Listening to trees with echolocation

As we stood beneath a tree, in the shadows of the canopy, I was often invited by my companion to listen. The breath of the wind that whistled through the tree revealed the contours and textures of the foliage high above us. The brittle rattle of beech in autumn, with leaves refusing to fall; hearing the creaking boughs of the ancient cedar, revealing its height.

But there were ways of listening to the woodland that was a mystery to me. Echolocation is an activity of listening to the way that sound echoes – how sound bounces off surfaces. Listening to this echo, the way that the woodland became more open or enclosed, thinned and thickened, was audible. The sounds of our footsteps upon the beaten path and the resound of our chattering voices bounced off the trees, revealing their presence.

When it rains, the woodland sings. Each leaf sounds a note in this symphony, and the contours of the body of trees reveals itself. Rain gives a voice to everything that it touches. No tree is out of reach with the fall of rain, and the fullness of its breadth is heard. Dripping leaves sound the heights of trees, water runs down the bark bodies to gather in small pools around exposed roots. One can listen to the expanse of the woodland all around, listening to the form of each tree that is revealed in rain.

With immense gratitude I thank all the research participants who shared their time, experience and knowledge with me – I am constantly inspired by each one of you.

Explore your own multi-sensory woodland

I share these brief accounts with you as an invitation, or inquisitive reminder, to listen to the woodlands. To place your hands on the body of the oak, as well as cast your eyes about it. I ask, what are the qualities of a tree – or an entire woodland – that are revealed when we attend with our whole bodies? I hope that you will join me in exploring this question in your own experiences with trees and woodlands.

Engage through social media here.

‘Anthropology of landscape, walking and the senses’ fieldtrip in the South Downs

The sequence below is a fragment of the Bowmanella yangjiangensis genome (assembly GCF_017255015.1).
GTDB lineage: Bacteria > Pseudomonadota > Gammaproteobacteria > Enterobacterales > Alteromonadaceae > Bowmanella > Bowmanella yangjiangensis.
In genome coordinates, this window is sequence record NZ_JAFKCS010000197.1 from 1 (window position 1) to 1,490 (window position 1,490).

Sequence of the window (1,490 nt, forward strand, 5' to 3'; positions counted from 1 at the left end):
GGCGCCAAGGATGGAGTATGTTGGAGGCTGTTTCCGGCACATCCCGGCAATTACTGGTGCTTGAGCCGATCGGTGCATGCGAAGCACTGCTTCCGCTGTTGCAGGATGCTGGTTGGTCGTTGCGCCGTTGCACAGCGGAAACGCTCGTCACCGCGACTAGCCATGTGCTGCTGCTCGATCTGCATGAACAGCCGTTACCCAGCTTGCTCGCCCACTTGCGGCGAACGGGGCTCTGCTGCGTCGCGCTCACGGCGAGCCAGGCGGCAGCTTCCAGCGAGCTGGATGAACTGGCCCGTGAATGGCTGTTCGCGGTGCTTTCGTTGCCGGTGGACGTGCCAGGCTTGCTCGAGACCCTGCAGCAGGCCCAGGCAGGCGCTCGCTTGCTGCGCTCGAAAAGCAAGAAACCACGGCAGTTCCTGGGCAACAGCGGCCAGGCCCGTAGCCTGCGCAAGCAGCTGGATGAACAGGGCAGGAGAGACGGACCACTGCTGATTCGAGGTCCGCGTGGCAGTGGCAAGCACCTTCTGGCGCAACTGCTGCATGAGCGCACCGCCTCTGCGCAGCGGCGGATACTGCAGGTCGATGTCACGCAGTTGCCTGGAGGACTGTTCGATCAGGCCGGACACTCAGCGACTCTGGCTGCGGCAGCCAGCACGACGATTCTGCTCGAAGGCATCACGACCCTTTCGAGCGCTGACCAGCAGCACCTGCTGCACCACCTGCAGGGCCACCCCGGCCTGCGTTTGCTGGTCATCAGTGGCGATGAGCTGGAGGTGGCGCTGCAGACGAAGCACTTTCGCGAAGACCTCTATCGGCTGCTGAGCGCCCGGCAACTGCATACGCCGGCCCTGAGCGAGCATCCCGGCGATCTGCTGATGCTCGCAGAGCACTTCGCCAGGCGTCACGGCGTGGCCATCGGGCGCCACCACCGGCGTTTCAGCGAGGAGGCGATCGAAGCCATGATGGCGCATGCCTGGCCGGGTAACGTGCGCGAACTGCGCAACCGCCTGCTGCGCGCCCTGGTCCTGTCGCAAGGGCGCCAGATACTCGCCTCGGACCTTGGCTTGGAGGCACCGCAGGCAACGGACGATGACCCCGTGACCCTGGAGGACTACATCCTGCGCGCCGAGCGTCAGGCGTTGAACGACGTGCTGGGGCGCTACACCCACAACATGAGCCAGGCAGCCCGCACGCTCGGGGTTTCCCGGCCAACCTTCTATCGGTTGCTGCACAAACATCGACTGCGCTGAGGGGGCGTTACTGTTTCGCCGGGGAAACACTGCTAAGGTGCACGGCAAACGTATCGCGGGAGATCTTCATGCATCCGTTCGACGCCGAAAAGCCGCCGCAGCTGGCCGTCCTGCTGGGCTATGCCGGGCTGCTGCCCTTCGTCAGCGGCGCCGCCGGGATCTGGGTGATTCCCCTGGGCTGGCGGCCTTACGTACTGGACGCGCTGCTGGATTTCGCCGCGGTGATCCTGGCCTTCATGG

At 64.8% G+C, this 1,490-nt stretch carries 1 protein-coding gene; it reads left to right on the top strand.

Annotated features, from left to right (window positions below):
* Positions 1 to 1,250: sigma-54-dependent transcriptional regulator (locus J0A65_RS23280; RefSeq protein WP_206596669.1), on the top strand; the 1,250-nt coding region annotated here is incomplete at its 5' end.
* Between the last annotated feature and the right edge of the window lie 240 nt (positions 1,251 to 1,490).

This mid-April fieldtrip lived up to the ‘April Showers’ associations with constant, sodden down pours and thick curtains of mist that hid the world around us. With fourteen second year anthropology students we embarked on a two day, fourteen-mile fieldtrip across the landscapes of the South Downs National Park. Weaving our way from Falmer to Woodingdean, Castle Hill National Nature Reserve to Rodmell, winding our way along the River Ouse to eventually set foot in Lewes.

This fieldtrip was an opportunity to anthropologically explore conceptions of ‘landscape’; experientially reconsider anthropological approaches to ‘the senses’; and embody the activity of walking, which has become subject of many anthropologists as both a method and subject of study (including Ingold 2010, Lee-Vergunst and Ingold 2008, Lund 2005).

A central theme permeating this journey was the relationship between humans and the landscape, and specifically how particular ways of engaging with the landscape opportunes and characterises this relationality. We explored this through various experiential and experimental activities designed to focus participants’ attention on particular qualities of perception. This included walking without sight, attentive listening, choreographed walking postures, and phenomenological investigations of weather (drawing on the work of Ingold 2008, 2007, 2005). Questions of the boundedness of the body and the felt relationality of ‘the body’ and ‘the landscape’ emerged through this, revealing the experiential reconfigurations of the sense of embodied self and the landscape in different activities.

Students were invited to take the role of ethnographers. Drawing on a sensory ethnography outlined by Pink (2010) and ethnographic walking methodologies (including Anderson 2004 and Edensor 2010), we considered the embodied participation of the ethnographer and the forms of knowledge that this produces. Inviting experiments in the representation of experience beyond text, through images, sounds and drawing methods, we investigated methodological approaches phenomenologically. This opportuned reflection on the issues of representation inherent in studies of sensory perception and the landscape, invigorating debate of these concepts through our methodological practice.

Students are assessed through a 1500 word blog. Read submissions published online from previous years here and here. For more information about fieldtrip methodologies and content, do get in touch via the contact page. This fieldtrip was designed and facilitated by Dr Jon Mitchell and myself for the University of Sussex School of Global Studies .


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Key readings 

Anderson, J., 2004. ‘Talking whilst walking: A geographical archaeology of knowledge’, in The Royal Geographical Institute of British Geographers, Vol. 36, No. 3, pp. 254-261.

Arnarson, A,. (ed). 2012. Landscapes Beyond Land. New York: Berghahn.